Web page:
The reason for their silence is because Karl’s lineage from his grandfathers on backward is a long line of Orthodox rabbis.
At some point his parents converted to the Lutheran denomination of Christianity. Think of Karl like the crazy uncle no one speaks of or associates with in way except that this uncle ended up killing a bunch of his own family.
From the Wiki on him:
Karl Heinrich Marx was born on 5 May 1818 at 664 Brückergasse in Trier, a town in the Kingdom of Prussia’s Province of the Lower Rhine. Ancestrally Ashkenazi Jewish, his maternal grandfather was a Dutch rabbi, while his paternal line had supplied Trier’s rabbis since 1723, a role taken by his grandfather Meier Halevi Marx. Karl’s father, Herschel Marx, was the first in the line to receive a secular education; becoming relatively wealthy and middle-class, his family owned a number of Moselle vineyards. To escape the constraints of anti-semitic legislation, he converted from Judaism to the Protestant Christian denomination of Lutheranism prior to his son’s birth, taking on the German forename of Heinrich over the Yiddish Herschel.
It would be easy enough to dismiss Marx as a self-hating Jew. The real complication, I think, is that ethnic Jews were sufficiently over-represented in Communist ranks that it is dangerous for an academic’s career to explore the links between Communism, Jewishness and anti-semitism, especially after Hitler conflated Bolshevism and Jews for his own purposes.
yes, Lutheran, the dominant religion where Marx’s family lived in Germany. But religion was not a significant part of Marx’s life, other than in his philosophical analyses. The big deal with Marx was his materialism, that is: analyzing everything in terms of wealth (which he saw as leading to power). This caused him to be classified as an atheist generally. He discounted religion as (famously) the opiate of the masses, that is... something in which the not-wealthy found solace (and as something foisted on the people by those with wealth and power) ... and which, by calming them with myth (including the promise of a better future in the “imagined” nigh and nigh), kept them from critical analysis of their present (down-trodden, very real) condition.. and especially, from doing anything about it (revolution).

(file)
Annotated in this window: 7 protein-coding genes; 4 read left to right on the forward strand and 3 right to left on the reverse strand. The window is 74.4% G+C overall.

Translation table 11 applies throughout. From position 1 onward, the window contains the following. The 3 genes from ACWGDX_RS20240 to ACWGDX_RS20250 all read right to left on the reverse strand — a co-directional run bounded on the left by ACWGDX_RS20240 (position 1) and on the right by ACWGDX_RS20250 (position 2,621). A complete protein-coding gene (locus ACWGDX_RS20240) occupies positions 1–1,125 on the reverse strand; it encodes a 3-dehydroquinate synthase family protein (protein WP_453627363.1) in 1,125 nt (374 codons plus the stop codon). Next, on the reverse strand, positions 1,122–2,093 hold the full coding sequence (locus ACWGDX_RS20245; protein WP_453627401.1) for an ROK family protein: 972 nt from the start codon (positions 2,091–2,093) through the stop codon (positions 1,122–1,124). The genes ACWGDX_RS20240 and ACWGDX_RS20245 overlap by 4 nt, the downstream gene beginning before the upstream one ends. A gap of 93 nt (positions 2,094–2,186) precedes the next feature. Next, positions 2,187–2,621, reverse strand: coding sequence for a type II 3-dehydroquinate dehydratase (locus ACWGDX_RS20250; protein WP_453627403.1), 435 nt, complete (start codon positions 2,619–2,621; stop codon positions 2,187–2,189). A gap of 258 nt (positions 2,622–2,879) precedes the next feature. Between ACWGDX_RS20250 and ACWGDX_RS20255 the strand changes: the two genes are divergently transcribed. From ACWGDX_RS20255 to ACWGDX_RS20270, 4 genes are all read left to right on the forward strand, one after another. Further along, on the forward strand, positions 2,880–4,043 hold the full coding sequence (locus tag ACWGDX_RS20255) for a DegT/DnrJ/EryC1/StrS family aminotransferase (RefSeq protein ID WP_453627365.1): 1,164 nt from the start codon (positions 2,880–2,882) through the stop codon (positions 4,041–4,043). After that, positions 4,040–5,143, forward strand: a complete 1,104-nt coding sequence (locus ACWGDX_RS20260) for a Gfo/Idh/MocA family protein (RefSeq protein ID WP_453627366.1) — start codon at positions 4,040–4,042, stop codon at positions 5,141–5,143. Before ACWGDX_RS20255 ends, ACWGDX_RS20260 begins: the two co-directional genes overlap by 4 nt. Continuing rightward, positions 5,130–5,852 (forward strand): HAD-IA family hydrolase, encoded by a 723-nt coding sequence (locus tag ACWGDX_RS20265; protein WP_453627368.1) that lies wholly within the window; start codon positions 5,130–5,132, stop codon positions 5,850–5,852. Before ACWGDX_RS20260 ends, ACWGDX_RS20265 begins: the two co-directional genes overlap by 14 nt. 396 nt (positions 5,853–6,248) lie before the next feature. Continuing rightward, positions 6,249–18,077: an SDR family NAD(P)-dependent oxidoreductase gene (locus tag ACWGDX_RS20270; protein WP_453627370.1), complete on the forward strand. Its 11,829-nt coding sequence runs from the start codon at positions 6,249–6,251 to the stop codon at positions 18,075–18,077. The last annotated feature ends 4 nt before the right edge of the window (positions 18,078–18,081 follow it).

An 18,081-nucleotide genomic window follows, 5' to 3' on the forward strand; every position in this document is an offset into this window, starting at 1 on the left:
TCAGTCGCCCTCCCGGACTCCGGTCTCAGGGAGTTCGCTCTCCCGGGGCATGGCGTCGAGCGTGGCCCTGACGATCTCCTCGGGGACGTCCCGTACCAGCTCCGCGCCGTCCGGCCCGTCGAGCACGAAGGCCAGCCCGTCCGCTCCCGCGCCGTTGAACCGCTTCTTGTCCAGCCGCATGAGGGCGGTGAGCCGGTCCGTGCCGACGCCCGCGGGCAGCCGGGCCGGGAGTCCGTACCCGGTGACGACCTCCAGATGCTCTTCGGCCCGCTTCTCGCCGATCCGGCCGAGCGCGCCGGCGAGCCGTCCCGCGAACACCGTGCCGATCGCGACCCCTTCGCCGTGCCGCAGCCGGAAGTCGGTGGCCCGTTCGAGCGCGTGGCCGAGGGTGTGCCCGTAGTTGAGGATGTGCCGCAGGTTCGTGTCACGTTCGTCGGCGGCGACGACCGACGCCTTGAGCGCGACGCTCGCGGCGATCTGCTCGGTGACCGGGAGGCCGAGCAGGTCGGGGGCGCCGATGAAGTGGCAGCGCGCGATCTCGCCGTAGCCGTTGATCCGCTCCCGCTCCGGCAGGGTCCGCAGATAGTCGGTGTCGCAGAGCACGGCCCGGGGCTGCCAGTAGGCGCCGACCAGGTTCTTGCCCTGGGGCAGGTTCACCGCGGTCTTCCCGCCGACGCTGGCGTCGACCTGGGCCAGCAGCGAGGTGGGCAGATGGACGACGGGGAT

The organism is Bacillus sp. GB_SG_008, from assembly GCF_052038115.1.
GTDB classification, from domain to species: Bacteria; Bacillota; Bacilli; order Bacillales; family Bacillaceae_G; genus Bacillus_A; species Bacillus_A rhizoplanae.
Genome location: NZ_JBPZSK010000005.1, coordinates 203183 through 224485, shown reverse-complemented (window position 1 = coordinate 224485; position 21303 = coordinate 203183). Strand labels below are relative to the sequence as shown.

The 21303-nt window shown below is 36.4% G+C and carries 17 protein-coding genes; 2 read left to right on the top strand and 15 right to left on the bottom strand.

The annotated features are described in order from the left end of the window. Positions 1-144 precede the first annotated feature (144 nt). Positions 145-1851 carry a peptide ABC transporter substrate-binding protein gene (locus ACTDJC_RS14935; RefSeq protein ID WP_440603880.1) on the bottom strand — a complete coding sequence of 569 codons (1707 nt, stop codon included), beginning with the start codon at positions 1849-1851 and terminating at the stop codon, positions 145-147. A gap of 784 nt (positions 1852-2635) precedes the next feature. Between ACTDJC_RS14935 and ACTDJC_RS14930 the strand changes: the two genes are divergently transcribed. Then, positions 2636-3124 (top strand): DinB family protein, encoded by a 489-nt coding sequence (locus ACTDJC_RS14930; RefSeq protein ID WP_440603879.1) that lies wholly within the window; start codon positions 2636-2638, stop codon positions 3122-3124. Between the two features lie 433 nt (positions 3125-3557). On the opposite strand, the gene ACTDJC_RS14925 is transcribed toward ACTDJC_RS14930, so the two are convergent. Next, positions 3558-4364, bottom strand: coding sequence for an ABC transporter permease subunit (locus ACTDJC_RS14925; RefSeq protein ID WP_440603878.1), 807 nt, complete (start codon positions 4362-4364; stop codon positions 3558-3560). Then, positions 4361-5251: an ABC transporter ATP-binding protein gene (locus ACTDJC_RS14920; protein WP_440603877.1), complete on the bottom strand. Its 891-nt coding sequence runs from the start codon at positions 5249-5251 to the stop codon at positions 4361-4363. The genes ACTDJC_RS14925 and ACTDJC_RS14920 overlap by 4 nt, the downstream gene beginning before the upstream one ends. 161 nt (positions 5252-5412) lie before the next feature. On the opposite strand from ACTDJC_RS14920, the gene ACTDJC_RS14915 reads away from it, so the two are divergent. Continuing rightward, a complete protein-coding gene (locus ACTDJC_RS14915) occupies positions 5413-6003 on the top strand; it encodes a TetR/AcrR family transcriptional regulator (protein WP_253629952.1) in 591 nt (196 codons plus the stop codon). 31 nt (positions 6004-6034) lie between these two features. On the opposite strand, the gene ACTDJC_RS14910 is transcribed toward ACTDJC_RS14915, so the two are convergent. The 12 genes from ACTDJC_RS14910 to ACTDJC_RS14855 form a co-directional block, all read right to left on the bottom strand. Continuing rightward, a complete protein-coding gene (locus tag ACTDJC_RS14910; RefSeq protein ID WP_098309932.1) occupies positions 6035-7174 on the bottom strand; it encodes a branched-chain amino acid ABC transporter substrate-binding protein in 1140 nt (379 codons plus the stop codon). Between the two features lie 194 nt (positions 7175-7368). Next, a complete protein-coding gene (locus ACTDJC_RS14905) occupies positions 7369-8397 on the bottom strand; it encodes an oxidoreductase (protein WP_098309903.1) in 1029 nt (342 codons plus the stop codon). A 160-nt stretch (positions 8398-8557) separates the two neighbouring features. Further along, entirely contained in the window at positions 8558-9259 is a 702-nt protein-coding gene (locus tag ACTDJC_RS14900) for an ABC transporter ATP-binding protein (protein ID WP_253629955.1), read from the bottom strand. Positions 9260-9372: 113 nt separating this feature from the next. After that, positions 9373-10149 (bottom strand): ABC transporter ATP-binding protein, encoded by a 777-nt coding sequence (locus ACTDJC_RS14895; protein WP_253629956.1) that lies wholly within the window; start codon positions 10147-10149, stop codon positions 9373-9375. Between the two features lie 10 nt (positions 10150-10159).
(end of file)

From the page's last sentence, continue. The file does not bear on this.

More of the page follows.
This very limited view of religion does not reflect Lutheranism, Christianity, or Judaism. Obviously. It reflects Marx’s philosophy, though, and is totally consistent with his position that previous philosophers described the world whereas “the point is to change it.” Marx hoped to change society to one in which everybody had enough means so that their basic nature would then willingly share the wealth. But, Marx realized that this change would only arise through “force,” with a temporary “dictatorship of the the proletariat” confiscating the wealth of the few for “redistribution” to the masses. Marx was, underneath all this, also a bit of a utopian idealist, however, in that he allowed that the change could possibly be brought about by infiltrating and using the democratic systems in those countries having same (although direct force was more clearly necessary in non-democratic societies). Either way, Marx’s dream encompassed a (later) time when almost all government would become “unnecessary” ... after the dictatorship of the proletariat had done its job. But, Marx never quite specified (to my knowledge, anyway) how he expected this dictatorship to yield its enormous power when that time (hopefully) came.
Alas. We are now experiencing precisely such “hope and change” or “transformation” as Obama “shares the wealth” — meaning, of course, yours and mine, and most certainly not HIS (for he continues to amass riches all over America at his $38.600 a plate chicken fundraiser dinners — which only proves that there are many “useful idiots” with all “too much wealth,” in Marxian terms at least).
Or something like that.